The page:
profound insult to anyone trapped in

the cycle of poverty.
The second reason why the Detroit
Project could be doing more harm than
good is that, by de-contextualizing
poverty, it hides the economic and
political realities causing the problems
it claims to address. According to its
website, the Detroit Project's mission is
to unite the University community
behind "the common cause of strength-
ening Detroit"
The obvious message here is that
Detroit can be revitalized if there are
only enough people willing to give up
a little time for activities along the
lines of painting murals and tearing
down abandoned buildings. But if
Detroiters are going to be genuinely
empowered, they need (among many
other things) good jobs, as well as
decent housing and transportation; yet
there is absolutely nothing to suggest
that the Detroit Project has any plans*
work toward fixing even one of these
far more fundamental problems. It is as
if the Detroit Project's primary function
is to replace moral outrage with the
frizzy wuzzes.
Julian Bond, chairman of the
NAACP, touched on this issue when he
was quoted in the July 23/30 issue of
The Nation: "The big foundations and
corporations love social service, b
they don't like justice Service is warff
and huggy and lovable. Justice is in
your face and controversial."
Justice and service are by no
means two equally important sides of
the same coin. The Detroit Project's
stated mission - to strengthen
Detroit - can be fulfilled if and only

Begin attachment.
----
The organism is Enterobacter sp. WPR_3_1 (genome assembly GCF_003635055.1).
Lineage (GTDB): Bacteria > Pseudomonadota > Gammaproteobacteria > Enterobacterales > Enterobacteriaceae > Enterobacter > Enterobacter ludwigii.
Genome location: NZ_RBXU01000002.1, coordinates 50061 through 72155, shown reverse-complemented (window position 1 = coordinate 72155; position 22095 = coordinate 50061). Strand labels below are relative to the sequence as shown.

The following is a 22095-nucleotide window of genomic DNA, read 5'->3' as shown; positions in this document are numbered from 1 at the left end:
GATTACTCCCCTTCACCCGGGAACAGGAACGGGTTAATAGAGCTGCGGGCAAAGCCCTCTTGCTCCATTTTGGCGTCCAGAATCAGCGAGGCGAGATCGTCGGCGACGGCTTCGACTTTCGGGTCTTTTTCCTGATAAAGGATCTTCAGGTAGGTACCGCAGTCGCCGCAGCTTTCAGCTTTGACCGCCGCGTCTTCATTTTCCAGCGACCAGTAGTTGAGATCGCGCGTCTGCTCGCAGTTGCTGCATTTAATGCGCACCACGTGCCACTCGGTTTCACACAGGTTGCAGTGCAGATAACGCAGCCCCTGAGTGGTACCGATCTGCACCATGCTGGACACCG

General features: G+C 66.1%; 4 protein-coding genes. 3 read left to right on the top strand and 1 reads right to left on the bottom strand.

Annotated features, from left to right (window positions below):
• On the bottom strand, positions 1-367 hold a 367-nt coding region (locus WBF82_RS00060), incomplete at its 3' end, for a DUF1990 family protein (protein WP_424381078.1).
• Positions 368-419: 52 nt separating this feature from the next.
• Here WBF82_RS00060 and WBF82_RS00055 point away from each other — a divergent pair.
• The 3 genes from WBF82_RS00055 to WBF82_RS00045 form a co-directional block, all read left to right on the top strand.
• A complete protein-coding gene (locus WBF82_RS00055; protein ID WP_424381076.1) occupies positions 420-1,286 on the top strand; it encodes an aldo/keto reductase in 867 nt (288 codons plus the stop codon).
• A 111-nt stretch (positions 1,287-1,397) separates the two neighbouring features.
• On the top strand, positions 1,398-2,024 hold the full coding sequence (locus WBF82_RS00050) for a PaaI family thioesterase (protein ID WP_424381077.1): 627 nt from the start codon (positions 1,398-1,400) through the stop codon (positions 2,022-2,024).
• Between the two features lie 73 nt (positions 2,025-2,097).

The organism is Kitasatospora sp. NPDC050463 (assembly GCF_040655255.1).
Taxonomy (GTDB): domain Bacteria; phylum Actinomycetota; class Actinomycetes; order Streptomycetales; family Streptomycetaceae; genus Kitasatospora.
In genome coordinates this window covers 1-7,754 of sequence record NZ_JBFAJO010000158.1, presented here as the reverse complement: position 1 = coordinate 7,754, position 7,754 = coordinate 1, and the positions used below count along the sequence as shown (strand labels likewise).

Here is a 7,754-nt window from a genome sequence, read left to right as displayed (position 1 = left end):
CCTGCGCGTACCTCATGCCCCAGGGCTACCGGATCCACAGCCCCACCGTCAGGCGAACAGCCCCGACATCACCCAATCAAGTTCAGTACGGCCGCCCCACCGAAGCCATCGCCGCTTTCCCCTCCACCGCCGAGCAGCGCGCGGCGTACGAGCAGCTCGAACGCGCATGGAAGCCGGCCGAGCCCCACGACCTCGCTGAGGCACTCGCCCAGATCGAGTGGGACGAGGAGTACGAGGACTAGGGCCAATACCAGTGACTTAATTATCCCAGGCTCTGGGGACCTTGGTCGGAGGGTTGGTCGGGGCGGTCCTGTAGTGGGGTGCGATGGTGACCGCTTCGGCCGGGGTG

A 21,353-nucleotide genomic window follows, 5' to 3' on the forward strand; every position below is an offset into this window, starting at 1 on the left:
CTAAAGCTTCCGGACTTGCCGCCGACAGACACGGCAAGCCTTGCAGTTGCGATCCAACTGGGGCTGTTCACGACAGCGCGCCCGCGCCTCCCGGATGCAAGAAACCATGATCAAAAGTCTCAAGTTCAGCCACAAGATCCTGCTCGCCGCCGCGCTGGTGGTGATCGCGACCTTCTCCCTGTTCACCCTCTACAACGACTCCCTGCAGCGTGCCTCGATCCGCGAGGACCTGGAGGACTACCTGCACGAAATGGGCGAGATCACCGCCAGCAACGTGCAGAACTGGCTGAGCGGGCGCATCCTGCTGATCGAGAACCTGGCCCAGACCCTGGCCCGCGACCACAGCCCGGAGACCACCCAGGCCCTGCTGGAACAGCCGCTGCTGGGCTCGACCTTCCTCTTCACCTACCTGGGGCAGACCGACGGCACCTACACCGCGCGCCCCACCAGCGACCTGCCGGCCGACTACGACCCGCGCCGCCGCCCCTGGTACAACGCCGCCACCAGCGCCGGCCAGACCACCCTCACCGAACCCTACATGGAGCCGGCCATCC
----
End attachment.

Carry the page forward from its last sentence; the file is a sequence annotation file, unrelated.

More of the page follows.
if the people of Detroit are genuinely
empowered - economically and
politically. The irony is, in the event
that Detroit ever is resurrected, t
Detroit Project - if it continues to
operate as it always has - will have
had nothing to do with it.
There is hope however. The Detroit
Project's "success" has at least
demonstrated that University stu-
dents can be mobilized to do what
they think is right; so the potential
for genuine change and empower-
ment is there.
This year, the Detroit Project shou
take its cue from organizations like
the Association of Community Orga-
nizations for Reform Now
(http://www.acorn.org), which has
fought for living wage ordinances,
registered 500,000 new voters and
campaigned against predatory lend-
Of course, this is not the type of ser-
vice that evokes an "aww isn't that just
terrific!"response from everyone, thea
are, after all, plenty of people w
profit from rampant poverty in the
inner city. The question is: Are Univer-
sity students willing to take the heat
from certain entrenched interests to
actually "strengthen Detroit," or are
they going to be satisfied with empty
- Nick oome, an LSA senior; is
editorial page editor and a columnist
for The Michigan Daily. He can*
reached at nwoomer@umich.edu.

The Sigma Alpha Epsilon fraternity hosts the traditional Mud Bowl the Saturday
morning of Homecoming.



New and Used Textbooks
Medical Books and
Law Books
Art and Drafting Supplies
School and Office Supplies
Greeting Cards
In-store CLINIQUE Counter
School Supplies
Backpacks and Briefcases
U of M Sportswear
Art prints and Posters
Candy and Snacks
Fax Service
Special Orders
24 hr. Film Service

dangerously drunk and had to be taken
from a fraternity party by ambulance.
Immediately, everyone was quick to
assume that the fraternity was blame,
and preliminary news accounts reflect-
ed this.
In truth, the girls in question arrived
at the party already drunk, and it was
members of the fraternity that called
for medical assistance. Because it was a
fraternity party and a sober monitor
system was in place, the situation was
handled safely, and a potentially tragic
situation was averted.
What would have happened if the